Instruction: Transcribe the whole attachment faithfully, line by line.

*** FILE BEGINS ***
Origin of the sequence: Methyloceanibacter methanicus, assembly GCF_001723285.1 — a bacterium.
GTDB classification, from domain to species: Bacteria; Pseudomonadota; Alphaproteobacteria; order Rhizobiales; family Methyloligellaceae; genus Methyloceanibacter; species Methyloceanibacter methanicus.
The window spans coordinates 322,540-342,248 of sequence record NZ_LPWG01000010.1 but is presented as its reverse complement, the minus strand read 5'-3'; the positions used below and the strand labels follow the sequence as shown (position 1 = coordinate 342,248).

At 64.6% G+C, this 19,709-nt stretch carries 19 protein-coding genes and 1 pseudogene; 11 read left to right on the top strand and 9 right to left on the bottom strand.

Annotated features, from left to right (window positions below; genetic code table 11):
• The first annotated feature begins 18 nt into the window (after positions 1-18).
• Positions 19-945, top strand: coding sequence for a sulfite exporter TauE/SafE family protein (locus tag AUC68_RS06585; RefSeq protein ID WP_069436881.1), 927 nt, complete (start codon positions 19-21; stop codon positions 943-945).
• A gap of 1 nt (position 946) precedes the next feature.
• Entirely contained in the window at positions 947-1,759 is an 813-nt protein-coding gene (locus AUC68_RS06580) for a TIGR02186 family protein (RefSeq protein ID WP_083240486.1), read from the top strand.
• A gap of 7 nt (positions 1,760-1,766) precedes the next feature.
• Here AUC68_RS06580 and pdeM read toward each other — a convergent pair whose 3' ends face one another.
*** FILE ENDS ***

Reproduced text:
Origin of the sequence: Methyloceanibacter methanicus, assembly GCF_001723285.1 — a bacterium.
GTDB classification, from domain to species: Bacteria; Pseudomonadota; Alphaproteobacteria; order Rhizobiales; family Methyloligellaceae; genus Methyloceanibacter; species Methyloceanibacter methanicus.
The window spans coordinates 322,540-342,248 of sequence record NZ_LPWG01000010.1 but is presented as its reverse complement, the minus strand read 5'-3'; the positions used below and the strand labels follow the sequence as shown (position 1 = coordinate 342,248).

At 64.6% G+C, this 19,709-nt stretch carries 19 protein-coding genes and 1 pseudogene; 11 read left to right on the top strand and 9 right to left on the bottom strand.

Annotated features, from left to right (window positions below; genetic code table 11):
• The first annotated feature begins 18 nt into the window (after positions 1-18).
• Positions 19-945, top strand: coding sequence for a sulfite exporter TauE/SafE family protein (locus tag AUC68_RS06585; RefSeq protein ID WP_069436881.1), 927 nt, complete (start codon positions 19-21; stop codon positions 943-945).
• A gap of 1 nt (position 946) precedes the next feature.
• Entirely contained in the window at positions 947-1,759 is an 813-nt protein-coding gene (locus AUC68_RS06580) for a TIGR02186 family protein (RefSeq protein ID WP_083240486.1), read from the top strand.
• A gap of 7 nt (positions 1,760-1,766) precedes the next feature.
• Here AUC68_RS06580 and pdeM read toward each other — a convergent pair whose 3' ends face one another.